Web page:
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"I can't very well go gadding about with just any Tom Henry on my day off, can I?"

When Jane asked Mary why she'd come to her, this was all the answer she got.

Mary was snappily buttoning up her blouse, patting her hair back into place with satisfaction. This was after Mary had stripped them both efficiently, turned down the sheets and straddled Jane's face. She parted Jane's thighs and demonstrated with her fingers how Jane should lick her.

"Get yourself dressed dear, spit-spot. We mustn't lie abed all day."

This was six months after Jane had found her.


It wasn't clear how they'd gotten to the flat. But there they were, and Mary was handing Jane a patterned china cup. Every detail was true to Jane's recollection: Mary's milk-perfect skin, lips rosy and succulent as a wedge of candy apple, the tingly magic of her fingertips when they brushed Jane's wrist in the exchange. A volatile magic for an almost-grown-up. The teacup clattered to the floor as Jane leaned into Mary and kissed her, shattering into a mess of shards and spill.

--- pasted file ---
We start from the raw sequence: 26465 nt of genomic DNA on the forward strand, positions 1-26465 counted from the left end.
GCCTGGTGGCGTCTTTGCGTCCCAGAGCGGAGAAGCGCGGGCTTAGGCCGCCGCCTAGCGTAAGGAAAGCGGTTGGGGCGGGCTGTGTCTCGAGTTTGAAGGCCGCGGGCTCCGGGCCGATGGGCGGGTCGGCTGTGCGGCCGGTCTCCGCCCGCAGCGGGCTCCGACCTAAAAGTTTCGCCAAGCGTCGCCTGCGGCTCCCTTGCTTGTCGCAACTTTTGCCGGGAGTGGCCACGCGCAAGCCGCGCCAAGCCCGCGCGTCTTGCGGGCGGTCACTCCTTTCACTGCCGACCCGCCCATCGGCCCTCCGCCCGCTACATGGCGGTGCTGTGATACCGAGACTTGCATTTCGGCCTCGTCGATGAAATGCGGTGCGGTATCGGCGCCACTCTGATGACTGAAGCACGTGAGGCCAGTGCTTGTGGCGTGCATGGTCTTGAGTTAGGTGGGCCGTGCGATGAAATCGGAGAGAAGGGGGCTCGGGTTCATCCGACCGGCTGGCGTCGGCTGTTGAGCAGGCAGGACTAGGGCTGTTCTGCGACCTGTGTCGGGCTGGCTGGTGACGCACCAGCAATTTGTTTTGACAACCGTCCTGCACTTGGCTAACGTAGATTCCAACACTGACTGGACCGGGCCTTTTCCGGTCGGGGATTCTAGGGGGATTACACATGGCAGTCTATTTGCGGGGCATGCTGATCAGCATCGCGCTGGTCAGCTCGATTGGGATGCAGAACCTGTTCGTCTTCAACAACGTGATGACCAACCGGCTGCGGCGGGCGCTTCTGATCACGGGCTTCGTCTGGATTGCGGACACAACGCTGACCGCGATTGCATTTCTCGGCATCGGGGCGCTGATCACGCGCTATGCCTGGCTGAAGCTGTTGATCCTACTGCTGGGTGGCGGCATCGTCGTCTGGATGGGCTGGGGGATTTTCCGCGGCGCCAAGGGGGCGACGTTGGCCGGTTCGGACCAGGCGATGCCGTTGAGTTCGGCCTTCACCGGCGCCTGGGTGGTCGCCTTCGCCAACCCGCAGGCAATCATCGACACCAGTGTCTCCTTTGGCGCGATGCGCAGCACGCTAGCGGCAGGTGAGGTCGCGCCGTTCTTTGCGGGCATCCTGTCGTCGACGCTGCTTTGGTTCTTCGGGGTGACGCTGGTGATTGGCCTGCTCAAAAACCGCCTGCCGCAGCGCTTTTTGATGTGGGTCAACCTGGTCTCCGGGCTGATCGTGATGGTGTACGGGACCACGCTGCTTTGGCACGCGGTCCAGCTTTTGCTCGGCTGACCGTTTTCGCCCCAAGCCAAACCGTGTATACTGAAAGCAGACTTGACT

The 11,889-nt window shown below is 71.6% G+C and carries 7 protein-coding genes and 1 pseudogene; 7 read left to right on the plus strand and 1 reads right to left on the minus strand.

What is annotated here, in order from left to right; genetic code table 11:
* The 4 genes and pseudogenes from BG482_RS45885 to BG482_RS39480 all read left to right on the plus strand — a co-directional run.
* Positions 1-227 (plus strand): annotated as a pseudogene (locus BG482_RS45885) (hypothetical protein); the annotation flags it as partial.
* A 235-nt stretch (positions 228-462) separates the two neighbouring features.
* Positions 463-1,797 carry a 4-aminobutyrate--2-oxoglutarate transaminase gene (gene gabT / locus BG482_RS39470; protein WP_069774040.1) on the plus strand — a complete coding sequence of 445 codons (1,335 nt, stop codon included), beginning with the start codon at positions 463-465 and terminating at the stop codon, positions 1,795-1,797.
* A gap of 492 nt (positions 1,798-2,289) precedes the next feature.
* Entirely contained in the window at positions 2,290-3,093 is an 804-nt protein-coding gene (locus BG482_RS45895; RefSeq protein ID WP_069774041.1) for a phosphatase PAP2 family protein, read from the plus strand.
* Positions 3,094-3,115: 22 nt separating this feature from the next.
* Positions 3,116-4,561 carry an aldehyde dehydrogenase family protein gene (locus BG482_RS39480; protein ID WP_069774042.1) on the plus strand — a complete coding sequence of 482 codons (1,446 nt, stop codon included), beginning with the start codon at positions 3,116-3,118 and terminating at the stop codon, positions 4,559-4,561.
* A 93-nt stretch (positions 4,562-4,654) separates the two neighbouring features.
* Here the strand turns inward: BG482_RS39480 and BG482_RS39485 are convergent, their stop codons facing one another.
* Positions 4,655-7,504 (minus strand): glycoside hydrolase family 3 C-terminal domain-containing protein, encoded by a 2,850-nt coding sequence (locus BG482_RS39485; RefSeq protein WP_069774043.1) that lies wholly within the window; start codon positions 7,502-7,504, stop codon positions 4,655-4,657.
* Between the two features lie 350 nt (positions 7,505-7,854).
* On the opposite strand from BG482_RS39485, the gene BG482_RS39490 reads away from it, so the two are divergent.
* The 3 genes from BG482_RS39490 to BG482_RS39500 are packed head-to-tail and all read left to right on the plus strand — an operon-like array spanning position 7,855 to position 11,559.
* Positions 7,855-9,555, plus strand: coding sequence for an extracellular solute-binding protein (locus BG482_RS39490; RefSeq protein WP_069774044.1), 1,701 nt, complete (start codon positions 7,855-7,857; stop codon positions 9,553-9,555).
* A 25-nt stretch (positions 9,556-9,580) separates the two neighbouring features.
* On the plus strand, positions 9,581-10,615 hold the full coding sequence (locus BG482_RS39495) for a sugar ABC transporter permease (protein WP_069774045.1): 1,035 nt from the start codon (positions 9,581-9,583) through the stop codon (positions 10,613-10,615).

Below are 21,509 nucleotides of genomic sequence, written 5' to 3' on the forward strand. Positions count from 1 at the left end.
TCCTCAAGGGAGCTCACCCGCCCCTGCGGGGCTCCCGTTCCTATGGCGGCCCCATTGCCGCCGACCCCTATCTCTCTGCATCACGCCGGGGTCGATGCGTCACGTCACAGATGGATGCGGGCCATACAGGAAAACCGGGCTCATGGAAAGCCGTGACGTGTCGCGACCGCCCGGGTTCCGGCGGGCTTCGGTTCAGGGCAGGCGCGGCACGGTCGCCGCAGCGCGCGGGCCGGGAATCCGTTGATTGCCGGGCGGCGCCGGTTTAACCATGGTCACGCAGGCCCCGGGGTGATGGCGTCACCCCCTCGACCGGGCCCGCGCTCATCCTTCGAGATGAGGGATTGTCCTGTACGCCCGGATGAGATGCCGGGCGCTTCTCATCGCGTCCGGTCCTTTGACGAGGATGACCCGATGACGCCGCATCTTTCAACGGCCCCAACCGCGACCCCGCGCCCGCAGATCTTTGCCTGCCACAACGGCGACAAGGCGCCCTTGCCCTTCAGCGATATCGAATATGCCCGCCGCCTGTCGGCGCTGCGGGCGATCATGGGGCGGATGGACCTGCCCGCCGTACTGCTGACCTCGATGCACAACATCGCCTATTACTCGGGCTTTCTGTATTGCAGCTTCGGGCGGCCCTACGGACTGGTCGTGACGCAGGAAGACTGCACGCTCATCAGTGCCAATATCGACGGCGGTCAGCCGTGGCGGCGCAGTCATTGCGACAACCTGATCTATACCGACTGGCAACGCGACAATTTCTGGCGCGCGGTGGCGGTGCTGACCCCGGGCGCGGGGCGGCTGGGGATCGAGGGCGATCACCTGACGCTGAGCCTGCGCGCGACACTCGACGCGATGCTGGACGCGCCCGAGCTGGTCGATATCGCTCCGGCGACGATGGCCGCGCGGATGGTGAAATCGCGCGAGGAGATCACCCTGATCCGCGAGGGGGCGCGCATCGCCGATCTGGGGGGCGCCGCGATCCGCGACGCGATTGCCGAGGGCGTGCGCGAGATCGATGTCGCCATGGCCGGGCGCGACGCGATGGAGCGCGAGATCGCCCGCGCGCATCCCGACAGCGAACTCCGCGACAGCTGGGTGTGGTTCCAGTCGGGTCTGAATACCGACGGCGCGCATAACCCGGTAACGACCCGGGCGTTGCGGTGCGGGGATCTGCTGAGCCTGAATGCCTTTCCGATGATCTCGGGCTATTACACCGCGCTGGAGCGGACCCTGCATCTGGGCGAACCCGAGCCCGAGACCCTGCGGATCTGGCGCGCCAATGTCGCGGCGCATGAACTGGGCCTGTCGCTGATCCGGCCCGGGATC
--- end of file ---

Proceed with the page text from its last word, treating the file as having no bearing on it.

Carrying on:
Mary clutched her, arms banding her torso as an incantation against loss, and kissed her back.


There was no advantage in stealth. Mary turned before Jane reached her, said "Jane Banks" in greeting, as if their meeting were commonplace. Her face was wet with unheeded tears.

"I was looking for Burt," Jane said.

"As was I," said Mary. "He died yesterday. Run down by an automobile." Her tone was brusque as always. The way her tongue curled in distaste around 'automobile' suggested only the barest sliver of grief.

Jane's eyes welled up with the shock of it.

"There there, child, such a fuss." Mary encircled Jane with her arm. "Come and have a cup of tea."


She never stopped looking for Mary. Out of the corner of her eye she'd catch a hat plume, the bright handle of an umbrella. When she turned she was always disappointed. The habit became native, a secret investigative fervor. If the elusive glimpses of memory plagued her, she searched out Burt in the park. It was a lust he understood.

It was ten years later, perhaps, when she traversed the greens without finding him. A prim figure was perched on a bench by the far gate, ramrod and still, carpet bag at her feet.

Jane approached silently, like a huntress.